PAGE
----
AMPTHILL is a market and union town, head of a petty sessional division and county court district, centrally situated in the county, 45 miles from London by road and 8 south from Bedford. The Midland Railway Company's main line passes through and has a station 1 mile west of the town; the Ampthill (Millbrook) station on the Bedford and Bletchley branch of the London and North Western railway is in the parish of Marston Morteyne, 3 miles north-west from Ampthill, which is in the Northern division of the county, hundred of Redbornestoke, rural deanery of Ampthill, Bedford archdeaconry and diocese of St. Albans. The town is clean and well built, and stands on high ground, shielded from the north and east by hills, and open to the south; its proximity to the salubrious pine woods and its position on a dry sandy soil renders it very healthy, while the picturesque scenery of the neighbourhood affords most beautiful walks and drives. The Alameda, situated just outside the town, on the Woburn road, is a double avenue of limes, planted by the celebrated Lady Holland, in imitation of that at Madrid. Ampthill was constituted a manor-royal by Henry VIII. under the title of the Honor of Ampthill, and confers the title of baron on a branch of the Russell family.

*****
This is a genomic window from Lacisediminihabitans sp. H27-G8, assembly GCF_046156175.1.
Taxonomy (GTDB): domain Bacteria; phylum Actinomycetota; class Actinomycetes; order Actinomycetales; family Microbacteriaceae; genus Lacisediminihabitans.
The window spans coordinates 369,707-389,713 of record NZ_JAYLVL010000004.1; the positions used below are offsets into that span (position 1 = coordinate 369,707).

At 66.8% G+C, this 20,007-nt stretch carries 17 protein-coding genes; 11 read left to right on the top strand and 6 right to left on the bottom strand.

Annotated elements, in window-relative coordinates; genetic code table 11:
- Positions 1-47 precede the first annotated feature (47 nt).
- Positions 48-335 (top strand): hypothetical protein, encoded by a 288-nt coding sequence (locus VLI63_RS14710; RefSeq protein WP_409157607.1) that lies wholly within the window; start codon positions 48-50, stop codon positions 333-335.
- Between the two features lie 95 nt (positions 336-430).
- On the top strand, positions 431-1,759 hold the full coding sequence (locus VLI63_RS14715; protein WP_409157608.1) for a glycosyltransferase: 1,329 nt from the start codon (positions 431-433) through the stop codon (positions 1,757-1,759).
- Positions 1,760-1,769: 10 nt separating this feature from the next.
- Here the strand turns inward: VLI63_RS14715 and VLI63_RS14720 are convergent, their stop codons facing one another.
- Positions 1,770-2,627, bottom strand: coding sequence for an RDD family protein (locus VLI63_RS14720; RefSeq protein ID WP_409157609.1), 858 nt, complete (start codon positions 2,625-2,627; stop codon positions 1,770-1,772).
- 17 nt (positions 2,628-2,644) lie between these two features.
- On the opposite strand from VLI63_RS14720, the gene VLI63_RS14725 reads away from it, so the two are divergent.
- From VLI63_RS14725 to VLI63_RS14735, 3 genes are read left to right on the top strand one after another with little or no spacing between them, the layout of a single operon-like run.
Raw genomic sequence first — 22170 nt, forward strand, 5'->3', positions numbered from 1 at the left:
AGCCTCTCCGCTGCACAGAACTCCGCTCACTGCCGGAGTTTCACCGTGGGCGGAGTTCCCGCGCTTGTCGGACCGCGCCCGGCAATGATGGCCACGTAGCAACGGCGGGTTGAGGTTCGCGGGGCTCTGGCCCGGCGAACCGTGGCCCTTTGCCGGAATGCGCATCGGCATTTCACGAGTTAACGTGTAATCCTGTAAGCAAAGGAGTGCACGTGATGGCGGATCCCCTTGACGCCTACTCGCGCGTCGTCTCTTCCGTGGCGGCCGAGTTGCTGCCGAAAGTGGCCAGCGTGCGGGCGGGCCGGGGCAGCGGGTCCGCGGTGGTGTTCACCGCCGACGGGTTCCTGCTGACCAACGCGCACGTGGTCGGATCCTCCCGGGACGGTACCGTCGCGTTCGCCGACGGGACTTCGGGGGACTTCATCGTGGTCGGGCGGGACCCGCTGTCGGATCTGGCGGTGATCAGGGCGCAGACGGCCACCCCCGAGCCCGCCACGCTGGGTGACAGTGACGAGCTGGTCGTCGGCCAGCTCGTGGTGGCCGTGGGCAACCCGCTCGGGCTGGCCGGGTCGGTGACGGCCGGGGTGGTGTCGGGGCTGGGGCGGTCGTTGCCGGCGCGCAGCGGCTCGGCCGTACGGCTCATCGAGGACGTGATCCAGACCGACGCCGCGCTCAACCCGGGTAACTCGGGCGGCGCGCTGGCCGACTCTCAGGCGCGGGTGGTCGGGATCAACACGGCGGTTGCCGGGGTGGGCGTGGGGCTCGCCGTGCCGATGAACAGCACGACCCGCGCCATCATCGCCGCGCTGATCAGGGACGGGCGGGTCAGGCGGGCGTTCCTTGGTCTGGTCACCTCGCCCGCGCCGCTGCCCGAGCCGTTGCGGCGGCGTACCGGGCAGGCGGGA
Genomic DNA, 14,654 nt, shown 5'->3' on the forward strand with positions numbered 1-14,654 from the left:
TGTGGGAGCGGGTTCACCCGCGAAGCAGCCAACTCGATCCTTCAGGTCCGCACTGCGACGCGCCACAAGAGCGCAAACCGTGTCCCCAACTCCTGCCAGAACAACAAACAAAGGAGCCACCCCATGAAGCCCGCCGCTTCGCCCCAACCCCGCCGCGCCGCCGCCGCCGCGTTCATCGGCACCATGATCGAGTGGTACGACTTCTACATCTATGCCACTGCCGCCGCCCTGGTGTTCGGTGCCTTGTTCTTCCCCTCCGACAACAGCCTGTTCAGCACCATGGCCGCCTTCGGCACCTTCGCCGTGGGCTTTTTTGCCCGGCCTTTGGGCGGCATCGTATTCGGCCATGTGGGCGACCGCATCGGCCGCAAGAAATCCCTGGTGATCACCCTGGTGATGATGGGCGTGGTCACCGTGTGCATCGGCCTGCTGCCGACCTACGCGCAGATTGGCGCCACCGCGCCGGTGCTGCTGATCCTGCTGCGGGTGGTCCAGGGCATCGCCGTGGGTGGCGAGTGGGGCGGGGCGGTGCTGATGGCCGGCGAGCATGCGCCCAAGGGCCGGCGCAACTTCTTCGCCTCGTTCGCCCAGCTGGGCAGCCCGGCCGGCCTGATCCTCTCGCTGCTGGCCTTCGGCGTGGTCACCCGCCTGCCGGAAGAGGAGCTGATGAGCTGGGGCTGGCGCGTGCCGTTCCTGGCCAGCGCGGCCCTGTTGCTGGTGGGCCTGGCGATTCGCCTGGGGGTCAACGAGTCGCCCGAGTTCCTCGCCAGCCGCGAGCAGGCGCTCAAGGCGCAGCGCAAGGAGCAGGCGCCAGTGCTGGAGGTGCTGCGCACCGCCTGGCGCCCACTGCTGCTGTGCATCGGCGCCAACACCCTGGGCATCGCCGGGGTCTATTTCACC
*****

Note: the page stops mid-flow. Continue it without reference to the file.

Transcribed from Kelly's Directory of Bedfordshire, Huntingdonshire, and Northamptonshire, 1914